Specialized Roubaix Armadillo Elite Tire
We’ve had a number of tangents in our comments following posts that concerned tire clearance and bigger tires. Partly because they were already in the works and partly as a response to those conversations, I’ve been meaning to post two different tire reviews. The first of these is the Specialized Roubaix tire. This is a relatively newish tire, introduced around the time of the re-introduced Turbos.
The PR machine at Specialized (my God, they are effective—other companies would do well to emulate them) brought these to my attention following a little field trip to Finland they made with a few of my colleagues including peloton‘s Ben Edwards and Bike Radar’s James Huang. So why Finland? That’s where one of the only neutral—as in not brand-affiliated—bicycle-tire testing facilities in the world is based. James produced a really interesting piece based on his visit, which is worth checking out here. So what did Specialized have to crow about? Well, they got a little surprise when they visited Wheel Energy. Long before they took any journos there, they’d conducted loads of tests and concluded that their new Turbos were a good bit faster than their old tires. They also discovered something a little surprising. Of all the tires they tested, the tire with the lowest rolling resistance, i.e. the fastest, was the Roubaix.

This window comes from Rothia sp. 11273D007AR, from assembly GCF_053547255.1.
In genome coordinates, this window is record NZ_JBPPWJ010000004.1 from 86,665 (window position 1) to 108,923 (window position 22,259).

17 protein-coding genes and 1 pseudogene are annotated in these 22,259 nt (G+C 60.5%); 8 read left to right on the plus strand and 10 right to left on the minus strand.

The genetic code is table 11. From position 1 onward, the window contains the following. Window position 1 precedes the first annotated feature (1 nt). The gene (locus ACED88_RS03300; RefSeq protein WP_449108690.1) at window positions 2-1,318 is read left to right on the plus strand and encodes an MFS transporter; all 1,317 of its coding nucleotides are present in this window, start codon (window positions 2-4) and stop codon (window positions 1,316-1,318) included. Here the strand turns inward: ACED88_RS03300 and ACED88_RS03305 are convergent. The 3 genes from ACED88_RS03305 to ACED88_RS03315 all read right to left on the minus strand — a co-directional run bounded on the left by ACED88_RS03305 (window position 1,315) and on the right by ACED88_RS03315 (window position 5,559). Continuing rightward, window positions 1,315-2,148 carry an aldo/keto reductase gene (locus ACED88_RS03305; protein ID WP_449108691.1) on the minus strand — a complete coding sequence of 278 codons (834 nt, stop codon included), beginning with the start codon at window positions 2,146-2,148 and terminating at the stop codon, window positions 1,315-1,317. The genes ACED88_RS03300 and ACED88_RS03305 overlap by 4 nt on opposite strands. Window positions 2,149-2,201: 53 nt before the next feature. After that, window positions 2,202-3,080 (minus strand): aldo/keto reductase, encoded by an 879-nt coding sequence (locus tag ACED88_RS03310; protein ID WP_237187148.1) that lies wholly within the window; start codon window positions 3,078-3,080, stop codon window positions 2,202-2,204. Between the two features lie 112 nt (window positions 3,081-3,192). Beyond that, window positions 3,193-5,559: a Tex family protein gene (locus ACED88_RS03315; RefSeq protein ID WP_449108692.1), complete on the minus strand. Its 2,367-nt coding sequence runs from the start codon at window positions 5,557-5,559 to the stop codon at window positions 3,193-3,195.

This was a surprise to all involved, I’m told. The Roubaix Armadillo Elite is, by virtue of its containing an Armadillo Elite puncture-resistant belt, a tire that should theoretically be a bit slower. Okay so what’s the key to the Roubaix? Well, it’s a pretty fresh take on what a wide(r) tire can be. You see, the Roubaix features a 25mm casing but only a 23mm tread. The way it was put to me is that you get the benefits of a larger casing, which means less resistance-causing deformation at the footprint while getting the smaller footprint of a smaller tread. I suspect the answer is a bit more complicated than that, though.
My own experience in riding this tire is that it does feel fast. Get it up to speed and it just rolls well, especially on rough surfaces, and you can feel free to extrapolate that all the way to dirt roads because I’ve taken this thing off-road. Now what Specialized’s machine didn’t mention is that while this thing rolls like a ball bearing on glass, it’s 50 percent heavier than the lightest open tubulars I’ve ridden. I weighed one at 308g, which means these things are somewhat porcine. So there’s the whole “getting it up to speed” bit. And no, I didn’t have the sense that I was receiving a flywheel-type benefit once they were at speed.
I don’t think I’ve ridden a more versatile tire. They were perfectly acceptable on group rides, were impervious to every surface and bit of debris I rode over and handled enough like a racing tire on descents that I didn’t have to do any extra braking while on the drop.
Maybe the truest measure of how much I like these tires—despite their weight—is the fact that I’ve mounted them on three different wheel sets. That’s got to be a first for me. And at $60, anyone serious about their cycling can afford to run these. But don’t get the wrong idea; I’d still run the Turbo or a similar racing tire for most of my riding, but any time I needed rubber with wider margins, I wouldn’t hesitate to mount these up. Paired with a set of Zipp 303 clinchers and I’d give these a try on some cobbles, maybe even the Wallers-Arenberg Forest?